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Autumn arrives this evening as the Sun crosses the equator from north to south — the moment of the September equinox.

Over the last few decades, the most common date for the equinox here in the United States has been the 22nd. But it also can occur a day earlier or a day later.

That’s a result of the difference between the calendar year and the true year — the time it takes Earth to make one full turn around the Sun — a gap of 5 hours, 48 minutes, and 45 seconds.

On average, the equinox advances by that extra bit each year. But Leap Year basically pushes the equinox back to its starting point. Today, the equinox occurs on September 22nd for most of the Lower 48 states for three years in a row. It then jumps to the 23rd the year before Leap Year for the eastern part of the country.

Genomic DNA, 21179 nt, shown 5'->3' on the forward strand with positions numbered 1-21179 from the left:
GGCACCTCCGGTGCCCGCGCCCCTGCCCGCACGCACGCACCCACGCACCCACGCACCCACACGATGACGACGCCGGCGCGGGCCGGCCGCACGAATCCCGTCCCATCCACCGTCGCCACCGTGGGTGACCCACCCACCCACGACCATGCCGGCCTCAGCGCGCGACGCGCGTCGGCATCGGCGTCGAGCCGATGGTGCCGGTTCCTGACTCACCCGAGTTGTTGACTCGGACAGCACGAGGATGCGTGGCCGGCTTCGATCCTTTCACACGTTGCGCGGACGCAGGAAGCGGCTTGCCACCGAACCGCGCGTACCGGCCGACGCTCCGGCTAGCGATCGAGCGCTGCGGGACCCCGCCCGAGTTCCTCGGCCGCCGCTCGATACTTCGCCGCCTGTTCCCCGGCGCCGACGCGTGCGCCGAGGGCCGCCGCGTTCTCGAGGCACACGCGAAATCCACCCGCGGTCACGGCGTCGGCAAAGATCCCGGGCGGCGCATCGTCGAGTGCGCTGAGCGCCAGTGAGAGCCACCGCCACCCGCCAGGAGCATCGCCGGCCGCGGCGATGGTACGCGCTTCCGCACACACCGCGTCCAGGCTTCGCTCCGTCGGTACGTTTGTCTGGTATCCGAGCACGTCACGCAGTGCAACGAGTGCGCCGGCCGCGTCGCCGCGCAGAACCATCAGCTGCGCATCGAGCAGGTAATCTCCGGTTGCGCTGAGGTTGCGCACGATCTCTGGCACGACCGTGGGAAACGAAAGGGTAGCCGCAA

This arrangement doesn’t completely balance the books, though. If uncorrected, it would cause the equinox to move about one day earlier every 128 years. But the calendar drops three Leap Years every four centuries. For the most part, these adjustments keep the September equinox on the 22nd or 23rd — for now.

As you might expect, though, it won’t stay that way. The equinox will begin to shift toward September 21st later in the century.

Tomorrow: a possible rain of fire across the American Midwest from an exploding comet.

Script by Damond Benningfield

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